Impact Story

Meaningful stories written by members that demonstrate how IPAC was able to make a change with the support of our community.


Michael Dumont Bio

Stepping Into My Role
A humble beginning with the Indigenous Physicians Association of Canada

My first connection with IPAC was as a medical student member, and I was part of “Our Stories: How we Became Doctors”, an IPAC publication on role models in medicine in 2012. IPAC has always represented something exciting to me – community and mentorship. I was fortunate that several of my mentors served on the IPAC board over the years, and they kept drawing me in to the inspiring work that the organization is involved in. At the 2016 IPAC Gathering in Vancouver, when I was just two years out of residency, Dr. Evan Adams nominated me to run for the board as a physician director, a call that both moved me and terrified me. I suffered from a degree of imposter syndrome at that time, struggling with internal doubts and questions about myself. Was I ready for this? Was I experienced enough? Was I knowledgeable enough? Was I Native enough? I (very respectfully but somewhat sheepishly) declined Evan’s nomination at the election, but pledged to run at some point in the future.

That same summer, I helped establish and now serve as medical director for Lu’ma Medical Centre, an Indigenous primary care clinic located in unceded Musqueam, Squamish and Tsleil-Waututh territory (Vancouver). Our centre integrates traditional Indigenous and Western medical approaches in a team-based practice model including Elders, traditional healers, counselors, social workers, nurses and physicians. The opportunity to bring Lu’ma Medical to life was literally a dream realized for me. I’m gratified to see our centre making a difference in the lives of our patients and their families, and also influencing healthcare system change on a regional and provincial level. We have a large teaching role as one of the home sites for the Indigenous Family Medicine residency program at UBC.

A few years later, I happened to bump into Dr. Nel Wieman and Melanie Osmack at the ferry line-up from Vancouver to Victoria, on our way to a conference. We shared the ferry ride over, lost ourselves in conversation and laughter, and I knew that it was time to get more involved with IPAC. Soon after that conference, Melanie invited me to join the new Champions Committee, focused on lifting up and celebrating our Indigenous physician colleagues through award nominations and recognitions of achievement. The work on this committee has been exhilarating and deeply rewarding – winning an award yourself is one thing, but shining a light on someone you admire and helping them win an award is entirely more gratifying. I believe we collectively benefit from seeing our fellow Indigenous doctors recognized for their achievements – celebrating one of us is truly celebrating all of us – it raises the floor that we all stand on.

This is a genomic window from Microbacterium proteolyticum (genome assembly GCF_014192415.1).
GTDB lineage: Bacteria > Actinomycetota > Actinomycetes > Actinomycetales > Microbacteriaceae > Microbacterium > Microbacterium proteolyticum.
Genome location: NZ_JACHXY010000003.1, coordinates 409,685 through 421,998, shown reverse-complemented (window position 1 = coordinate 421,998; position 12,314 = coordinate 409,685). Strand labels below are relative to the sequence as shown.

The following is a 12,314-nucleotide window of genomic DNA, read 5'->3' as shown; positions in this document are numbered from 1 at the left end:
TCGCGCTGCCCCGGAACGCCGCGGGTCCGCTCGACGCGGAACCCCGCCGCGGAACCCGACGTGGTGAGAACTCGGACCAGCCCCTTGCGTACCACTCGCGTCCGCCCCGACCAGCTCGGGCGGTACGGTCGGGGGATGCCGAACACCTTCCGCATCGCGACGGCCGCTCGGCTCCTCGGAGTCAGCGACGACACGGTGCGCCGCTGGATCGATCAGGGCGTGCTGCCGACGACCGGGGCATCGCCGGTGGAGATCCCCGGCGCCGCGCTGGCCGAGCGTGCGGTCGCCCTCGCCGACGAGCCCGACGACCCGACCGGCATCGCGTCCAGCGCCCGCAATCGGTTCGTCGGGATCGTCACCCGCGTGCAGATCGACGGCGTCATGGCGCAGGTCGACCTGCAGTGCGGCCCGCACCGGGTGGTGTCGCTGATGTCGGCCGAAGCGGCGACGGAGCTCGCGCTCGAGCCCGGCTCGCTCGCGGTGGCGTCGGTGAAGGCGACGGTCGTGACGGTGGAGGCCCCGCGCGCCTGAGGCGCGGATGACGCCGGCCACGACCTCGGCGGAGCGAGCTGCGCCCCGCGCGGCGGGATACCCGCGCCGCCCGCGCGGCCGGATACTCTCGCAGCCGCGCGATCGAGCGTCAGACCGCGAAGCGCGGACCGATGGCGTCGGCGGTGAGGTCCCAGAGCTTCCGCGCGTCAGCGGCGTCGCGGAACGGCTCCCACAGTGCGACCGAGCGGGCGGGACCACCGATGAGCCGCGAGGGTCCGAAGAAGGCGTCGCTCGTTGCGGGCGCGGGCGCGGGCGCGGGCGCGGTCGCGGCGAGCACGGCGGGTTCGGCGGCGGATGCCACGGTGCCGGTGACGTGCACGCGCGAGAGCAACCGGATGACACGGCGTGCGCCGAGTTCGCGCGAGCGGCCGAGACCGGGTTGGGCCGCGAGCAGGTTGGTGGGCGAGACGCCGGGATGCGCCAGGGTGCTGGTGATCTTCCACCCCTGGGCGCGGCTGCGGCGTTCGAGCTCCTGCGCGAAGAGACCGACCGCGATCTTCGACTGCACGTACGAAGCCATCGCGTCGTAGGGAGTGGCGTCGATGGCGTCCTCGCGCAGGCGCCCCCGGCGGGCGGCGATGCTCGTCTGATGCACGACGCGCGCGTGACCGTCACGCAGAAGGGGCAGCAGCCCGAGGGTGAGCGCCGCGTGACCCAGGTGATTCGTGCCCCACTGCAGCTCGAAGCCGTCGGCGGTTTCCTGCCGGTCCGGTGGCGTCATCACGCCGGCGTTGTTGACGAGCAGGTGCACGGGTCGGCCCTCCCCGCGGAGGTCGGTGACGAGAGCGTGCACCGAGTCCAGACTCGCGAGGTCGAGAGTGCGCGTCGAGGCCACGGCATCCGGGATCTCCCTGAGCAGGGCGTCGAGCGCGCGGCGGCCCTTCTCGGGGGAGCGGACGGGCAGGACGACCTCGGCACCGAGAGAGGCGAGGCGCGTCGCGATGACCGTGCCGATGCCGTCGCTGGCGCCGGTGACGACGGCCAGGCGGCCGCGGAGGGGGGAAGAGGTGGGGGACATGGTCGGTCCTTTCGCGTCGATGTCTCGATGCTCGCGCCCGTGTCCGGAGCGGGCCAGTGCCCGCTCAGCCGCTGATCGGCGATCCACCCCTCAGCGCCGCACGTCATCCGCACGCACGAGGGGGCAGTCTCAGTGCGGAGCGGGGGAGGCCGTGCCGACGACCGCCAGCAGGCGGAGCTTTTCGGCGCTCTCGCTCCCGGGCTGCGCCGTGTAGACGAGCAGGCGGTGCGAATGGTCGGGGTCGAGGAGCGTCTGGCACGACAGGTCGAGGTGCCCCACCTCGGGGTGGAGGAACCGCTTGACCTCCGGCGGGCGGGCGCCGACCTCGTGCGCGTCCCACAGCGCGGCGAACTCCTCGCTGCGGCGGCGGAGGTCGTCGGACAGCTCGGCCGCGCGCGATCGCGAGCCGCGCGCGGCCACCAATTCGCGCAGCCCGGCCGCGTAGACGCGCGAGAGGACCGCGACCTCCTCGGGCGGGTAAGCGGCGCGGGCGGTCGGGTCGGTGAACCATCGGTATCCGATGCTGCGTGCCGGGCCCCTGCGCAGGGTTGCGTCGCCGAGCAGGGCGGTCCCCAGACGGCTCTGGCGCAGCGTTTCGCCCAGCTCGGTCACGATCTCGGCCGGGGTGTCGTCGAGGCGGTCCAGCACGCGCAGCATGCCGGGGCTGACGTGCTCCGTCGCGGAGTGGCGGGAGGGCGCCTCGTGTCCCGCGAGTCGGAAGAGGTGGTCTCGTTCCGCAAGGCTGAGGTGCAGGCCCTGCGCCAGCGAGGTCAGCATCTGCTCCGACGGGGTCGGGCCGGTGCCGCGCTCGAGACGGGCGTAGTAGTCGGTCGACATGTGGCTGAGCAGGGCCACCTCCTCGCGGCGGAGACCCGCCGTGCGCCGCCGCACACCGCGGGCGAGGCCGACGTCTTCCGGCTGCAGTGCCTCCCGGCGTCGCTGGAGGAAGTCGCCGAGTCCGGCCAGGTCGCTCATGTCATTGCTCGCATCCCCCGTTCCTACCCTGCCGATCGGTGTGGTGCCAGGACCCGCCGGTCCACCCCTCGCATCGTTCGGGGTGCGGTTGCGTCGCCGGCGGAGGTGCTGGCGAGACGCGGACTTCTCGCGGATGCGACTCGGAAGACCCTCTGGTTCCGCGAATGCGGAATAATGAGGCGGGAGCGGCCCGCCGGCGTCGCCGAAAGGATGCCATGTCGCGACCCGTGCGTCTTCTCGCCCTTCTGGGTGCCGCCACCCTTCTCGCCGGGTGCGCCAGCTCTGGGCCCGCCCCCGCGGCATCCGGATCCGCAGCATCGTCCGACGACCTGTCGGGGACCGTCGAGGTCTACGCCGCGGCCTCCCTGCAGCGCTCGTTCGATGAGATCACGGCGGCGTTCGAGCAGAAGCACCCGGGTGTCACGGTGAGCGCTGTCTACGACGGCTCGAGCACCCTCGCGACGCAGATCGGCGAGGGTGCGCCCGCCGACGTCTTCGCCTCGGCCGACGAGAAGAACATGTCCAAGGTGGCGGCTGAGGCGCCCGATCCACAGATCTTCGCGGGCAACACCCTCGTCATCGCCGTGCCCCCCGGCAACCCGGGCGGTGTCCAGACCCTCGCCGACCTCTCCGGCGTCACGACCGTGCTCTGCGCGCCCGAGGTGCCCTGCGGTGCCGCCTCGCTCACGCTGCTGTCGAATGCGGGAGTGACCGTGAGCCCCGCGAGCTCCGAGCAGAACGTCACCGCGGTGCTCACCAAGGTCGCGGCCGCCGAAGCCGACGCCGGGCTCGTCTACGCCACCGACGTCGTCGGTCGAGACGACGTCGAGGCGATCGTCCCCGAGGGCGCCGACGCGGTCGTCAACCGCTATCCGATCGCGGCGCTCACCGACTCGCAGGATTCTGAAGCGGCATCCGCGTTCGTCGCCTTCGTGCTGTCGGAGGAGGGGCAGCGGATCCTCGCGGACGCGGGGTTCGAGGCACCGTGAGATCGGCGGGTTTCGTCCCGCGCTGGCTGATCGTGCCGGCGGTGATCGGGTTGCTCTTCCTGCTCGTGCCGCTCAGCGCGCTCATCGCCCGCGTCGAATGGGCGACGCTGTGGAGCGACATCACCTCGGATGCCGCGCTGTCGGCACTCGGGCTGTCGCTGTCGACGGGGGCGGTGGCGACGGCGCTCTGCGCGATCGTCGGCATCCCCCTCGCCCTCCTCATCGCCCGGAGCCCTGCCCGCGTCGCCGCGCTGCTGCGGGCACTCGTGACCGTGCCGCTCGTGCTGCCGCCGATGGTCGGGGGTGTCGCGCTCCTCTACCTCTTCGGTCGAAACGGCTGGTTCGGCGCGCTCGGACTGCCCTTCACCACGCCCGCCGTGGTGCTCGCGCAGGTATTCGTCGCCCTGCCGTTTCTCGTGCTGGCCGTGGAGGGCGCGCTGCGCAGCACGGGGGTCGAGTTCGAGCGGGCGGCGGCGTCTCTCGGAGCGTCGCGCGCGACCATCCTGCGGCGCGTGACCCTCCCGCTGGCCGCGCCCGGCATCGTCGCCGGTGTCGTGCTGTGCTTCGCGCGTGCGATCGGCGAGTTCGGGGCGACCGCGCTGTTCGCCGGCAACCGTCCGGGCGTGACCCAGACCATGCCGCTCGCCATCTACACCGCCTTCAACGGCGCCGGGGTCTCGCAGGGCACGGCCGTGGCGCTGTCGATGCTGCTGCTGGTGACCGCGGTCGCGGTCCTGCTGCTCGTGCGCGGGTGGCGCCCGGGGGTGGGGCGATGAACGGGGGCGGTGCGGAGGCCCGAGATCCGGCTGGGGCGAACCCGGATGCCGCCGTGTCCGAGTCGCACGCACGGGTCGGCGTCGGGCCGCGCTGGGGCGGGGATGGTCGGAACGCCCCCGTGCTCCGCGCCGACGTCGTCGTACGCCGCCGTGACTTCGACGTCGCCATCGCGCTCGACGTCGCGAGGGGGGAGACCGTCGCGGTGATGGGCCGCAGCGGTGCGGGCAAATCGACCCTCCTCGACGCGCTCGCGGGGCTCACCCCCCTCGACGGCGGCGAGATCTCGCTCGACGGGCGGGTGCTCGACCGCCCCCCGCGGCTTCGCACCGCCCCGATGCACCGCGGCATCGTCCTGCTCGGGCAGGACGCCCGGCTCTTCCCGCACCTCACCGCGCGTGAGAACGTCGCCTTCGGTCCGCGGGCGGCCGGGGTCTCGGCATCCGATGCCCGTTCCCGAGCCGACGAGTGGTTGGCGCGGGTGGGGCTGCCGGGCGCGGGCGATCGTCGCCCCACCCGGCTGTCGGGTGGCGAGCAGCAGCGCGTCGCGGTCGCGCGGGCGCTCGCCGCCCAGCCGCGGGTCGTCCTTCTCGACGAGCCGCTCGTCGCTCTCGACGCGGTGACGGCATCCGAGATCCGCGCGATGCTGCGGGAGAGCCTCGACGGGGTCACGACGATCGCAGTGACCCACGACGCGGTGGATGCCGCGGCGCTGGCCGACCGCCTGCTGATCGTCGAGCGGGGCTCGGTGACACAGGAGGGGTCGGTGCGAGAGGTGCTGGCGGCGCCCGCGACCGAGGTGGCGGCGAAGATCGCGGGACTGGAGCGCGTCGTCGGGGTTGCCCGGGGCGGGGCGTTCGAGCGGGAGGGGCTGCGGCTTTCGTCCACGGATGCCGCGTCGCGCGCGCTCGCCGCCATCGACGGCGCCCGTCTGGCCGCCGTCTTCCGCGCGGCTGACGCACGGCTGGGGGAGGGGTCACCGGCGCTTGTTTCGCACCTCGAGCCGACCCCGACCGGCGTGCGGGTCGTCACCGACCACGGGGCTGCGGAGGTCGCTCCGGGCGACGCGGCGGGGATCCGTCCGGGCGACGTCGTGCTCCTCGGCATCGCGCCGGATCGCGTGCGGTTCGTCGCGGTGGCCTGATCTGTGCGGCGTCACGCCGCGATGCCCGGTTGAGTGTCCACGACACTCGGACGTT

Last summer, I received the call to run for the IPAC board in the 2021 elections. Evan again put my name forward – giving me the opportunity to make good on my earlier promise. I felt deeply humbled by that validation – that recognition from someone I look up to that I was ready for this work. My Elders have taught me to listen when we are called upon to do something, especially in service of others – in that sense, I had to say yes this time. I also felt that this was the right time to step up; I felt a stronger confidence in my identity, a more keen awareness of my strengths and weaknesses, and a readiness to take on this leadership role.

To those who are considering a run for one of the committees or a position on the board, I highly recommend it. My first six months on the IPAC Board have been challenging, stimulating and very enjoyable. We’ve been hard at work preparing for PRIDoC, responding to the concurrent public health emergencies of the COVID-19 pandemic and toxic drug crisis, challenging anti-Indigenous racism, and building the new IPAC mentorship program. This is “eagle-eyed” work – it takes a zoomed-out, big-picture type of perspective, which contrasts nicely to the more “mouse-eyed” detail-oriented work I do in my clinical role as a family doctor. What I enjoy most about IPAC is the community – getting to work side by side with personal mentors, friends and colleagues whom I deeply respect and admire. I feel empowered by this group of change-makers, and very humbled and inspired to be counted among them.

Written by Dr. Michael Dumont, March 16, 2022